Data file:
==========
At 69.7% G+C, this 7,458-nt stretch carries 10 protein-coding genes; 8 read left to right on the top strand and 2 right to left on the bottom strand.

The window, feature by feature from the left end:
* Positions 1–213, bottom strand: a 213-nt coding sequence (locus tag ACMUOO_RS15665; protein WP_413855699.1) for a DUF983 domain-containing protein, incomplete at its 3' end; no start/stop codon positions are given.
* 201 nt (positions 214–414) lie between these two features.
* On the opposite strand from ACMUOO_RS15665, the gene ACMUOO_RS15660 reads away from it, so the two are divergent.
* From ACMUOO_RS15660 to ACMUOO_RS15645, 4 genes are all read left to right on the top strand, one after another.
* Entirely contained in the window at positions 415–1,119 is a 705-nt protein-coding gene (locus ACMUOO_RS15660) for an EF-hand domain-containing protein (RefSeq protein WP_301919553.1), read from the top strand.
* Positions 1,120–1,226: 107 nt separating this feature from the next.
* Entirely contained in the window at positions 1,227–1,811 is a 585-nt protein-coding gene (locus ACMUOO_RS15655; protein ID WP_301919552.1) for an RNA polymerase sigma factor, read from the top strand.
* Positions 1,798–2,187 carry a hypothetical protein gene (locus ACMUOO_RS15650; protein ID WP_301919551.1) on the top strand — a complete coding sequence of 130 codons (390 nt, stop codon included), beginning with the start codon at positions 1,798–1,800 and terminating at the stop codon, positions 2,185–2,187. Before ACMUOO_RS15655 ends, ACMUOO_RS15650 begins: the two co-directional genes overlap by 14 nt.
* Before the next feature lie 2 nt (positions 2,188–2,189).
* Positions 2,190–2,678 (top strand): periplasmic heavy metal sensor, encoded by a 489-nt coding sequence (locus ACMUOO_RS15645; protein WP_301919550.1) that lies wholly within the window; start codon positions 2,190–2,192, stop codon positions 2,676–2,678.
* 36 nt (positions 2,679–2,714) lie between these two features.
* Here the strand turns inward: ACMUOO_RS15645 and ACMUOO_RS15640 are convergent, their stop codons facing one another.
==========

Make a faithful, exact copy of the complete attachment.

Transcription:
At 69.7% G+C, this 7,458-nt stretch carries 10 protein-coding genes; 8 read left to right on the top strand and 2 right to left on the bottom strand.

The window, feature by feature from the left end:
* Positions 1–213, bottom strand: a 213-nt coding sequence (locus tag ACMUOO_RS15665; protein WP_413855699.1) for a DUF983 domain-containing protein, incomplete at its 3' end; no start/stop codon positions are given.
* 201 nt (positions 214–414) lie between these two features.
* On the opposite strand from ACMUOO_RS15665, the gene ACMUOO_RS15660 reads away from it, so the two are divergent.
* From ACMUOO_RS15660 to ACMUOO_RS15645, 4 genes are all read left to right on the top strand, one after another.
* Entirely contained in the window at positions 415–1,119 is a 705-nt protein-coding gene (locus ACMUOO_RS15660) for an EF-hand domain-containing protein (RefSeq protein WP_301919553.1), read from the top strand.
* Positions 1,120–1,226: 107 nt separating this feature from the next.
* Entirely contained in the window at positions 1,227–1,811 is a 585-nt protein-coding gene (locus ACMUOO_RS15655; protein ID WP_301919552.1) for an RNA polymerase sigma factor, read from the top strand.
* Positions 1,798–2,187 carry a hypothetical protein gene (locus ACMUOO_RS15650; protein ID WP_301919551.1) on the top strand — a complete coding sequence of 130 codons (390 nt, stop codon included), beginning with the start codon at positions 1,798–1,800 and terminating at the stop codon, positions 2,185–2,187. Before ACMUOO_RS15655 ends, ACMUOO_RS15650 begins: the two co-directional genes overlap by 14 nt.
* Before the next feature lie 2 nt (positions 2,188–2,189).
* Positions 2,190–2,678 (top strand): periplasmic heavy metal sensor, encoded by a 489-nt coding sequence (locus ACMUOO_RS15645; protein WP_301919550.1) that lies wholly within the window; start codon positions 2,190–2,192, stop codon positions 2,676–2,678.
* 36 nt (positions 2,679–2,714) lie between these two features.
* Here the strand turns inward: ACMUOO_RS15645 and ACMUOO_RS15640 are convergent, their stop codons facing one another.